Honey, man’s first sweetener, was affordable to the average European when sugar was a luxury for the rich. Photo by Liv Friis-Larsen | IST.
Last Updated June 2013
The History of Honey
40 Million Years Of Honey & Honey Bees
CAPSULE REPORT: Only relatively recently in man’s history—since the mid-19th century—did sugar become affordable to the average Westerner. Prior to then, it was a very expensive luxury (as were chocolate and tea), imported from long distances and enjoyed by the wealth. Honeybees, native to Asia, were brought to the New World by colonists in 1622. There are about 300 different varieties of honey in the U.S. alone, reflecting the variety of plant blossom from which the bees draw their nectar.
History of Honey
Honey was man’s first and most reliable source of sweetener. The oldest written reference to honey dates back to the Egyptians in 5500 B.C.E., and references to honey abound in antiquity. But honeybees are far older than man’s historical record, written or otherwise. Homo sapiens evolved 50,000 years ago; bees were making honey perhaps 40 million years before that.
Honeybees as a group appear to have their center of origin in Southeast Asia. At about 30 million years ago they appear to have developed social behavior and structurally are virtually identical with modern honeybees. Apis mellifera, known as the Western honeybee, is the most commonly domesticated species. It probably originated in Tropical Africa and spread from there to Northern Europe and East into Asia.
Native Americans did not know honey. In 1622, the first European colonists brought the sub-species Apis mellifera mellifera to the Americas. Many of the crops that depend on honeybees for pollination have also been imported since colonial times. Escaped swarms (wild bees) spread rapidly as far as the Great Plains, usually preceding the colonists. Honeybees did not cross the Rocky Mountains; they were carried by ship to California in the early 1850s. Today, bees are ubiquitous: Honey is produced in every state of the U.S., and in most countries on earth. California, North Dakota, Florida, South Dakota, Montana and Minnesota account for 63% of U.S. production.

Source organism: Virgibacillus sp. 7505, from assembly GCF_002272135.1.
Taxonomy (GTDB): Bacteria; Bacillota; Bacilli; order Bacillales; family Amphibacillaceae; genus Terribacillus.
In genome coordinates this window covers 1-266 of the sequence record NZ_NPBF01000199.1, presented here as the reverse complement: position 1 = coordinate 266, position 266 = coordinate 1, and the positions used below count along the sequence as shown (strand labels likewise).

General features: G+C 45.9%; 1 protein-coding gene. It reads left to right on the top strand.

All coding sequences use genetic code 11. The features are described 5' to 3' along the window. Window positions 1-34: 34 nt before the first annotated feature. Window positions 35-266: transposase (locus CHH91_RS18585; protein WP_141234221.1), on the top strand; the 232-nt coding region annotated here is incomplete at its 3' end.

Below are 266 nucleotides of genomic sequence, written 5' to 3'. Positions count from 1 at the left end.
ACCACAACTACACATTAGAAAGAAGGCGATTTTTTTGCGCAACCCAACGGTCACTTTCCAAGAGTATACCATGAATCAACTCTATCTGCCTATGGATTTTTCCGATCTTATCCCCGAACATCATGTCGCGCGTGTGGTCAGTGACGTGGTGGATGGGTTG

Until cane sugar, which originated in southeast Asia, became commercially available and affordable in the mid-19th century, honey was the major sweetening agent for Westerners. It sweetened tea, cakes and candies.
Types of Honey
Unlike cane sugar, which tastes the same wherever it is grown, the color and flavor of honey is very specific to the nectar of the flower from which it is drawn, and the region where the flower grows. Eucalyptus honey from California, for example, can taste and look different from Australian eucalyptus honey.
Honey Bee. Photo by V.T. Upinamba | CSP.
There are 300 or so different varietals of honey in the U.S. alone, generally named for the plant (tree, shrub or flower) from which they originate. Some of America’s most widely-available honeys are clover, orange blossom and sage. More rare, regional honeys include buckwheat, heather, raspberry, spearmint and thyme. Greece is famous for wild thyme honey, France for lavender and acacia honey. In Australia, the most common honey comes from the different species of eucalyptus trees. Tasmanian leatherwood honey is considered a delicacy among honey connoisseurs for its unique, complex and robust flavor.
Honey should be seen as a condiment like mustard: You can vary your choice of honey based on how you want to flavor your dish.
- Blueberry honey, from Maine and other parts of the Northeast and Michigan, is amber-hued, rich and dense with a moderate fruity flavor and a delicate blueberry aftertaste.
- White sage honey, from the sage shrubs of California, is translucent yellow in color with a clover-like flavor and an elegant floral aftertaste.
- Saw palmetto honey, from Florida’s saw palmetto tree, is medium-amber in color and full-bodied in flavor with citrusy, herbal and woody overtones.
- Buckwheat honey, from upstate New York, is dark brown in color with a strong, malty, buckwheat flavor.
See an extensive list of varietal honeys (also called monofloral honeys) and how to pair them with food.
What To Know Before You Buy
Much of the honey produced in the U.S. are the pale, delicately-flavored alfalfa and clover honeys; mild clover honey comprises about 45% of the market. A lot of supermarket-quality honey is imported in bulk from Argentina, China and Canada. Mass-marketed honeys are often filtered, heated (pasteurized) and blended to create a uniform, generic flavor profile—sweet and bland, without varietal character. In order to provide it to the large bottlers for the cheapest cost, the beekeepers make as much honey as possible, no matter what the nectar source. It’s sweet but bland—there’s no complexity of flavor. Bake with it, but for topping off toast or pound cake, or even glazing meat, you deserve something better.
If a honey label denotes a varietal flower source—orange blossom, for example—then that is the predominant nectar from which the honey is derived. It does not mean that the honey is 100% orange blossom honey, only that the floral source is the most dominant. While the hives may have been set in a grove of orange trees, the beekeeper cannot control where else the bees may have flown to draw nectar; or the honey may have been blended with other honeys for a number of reasons.
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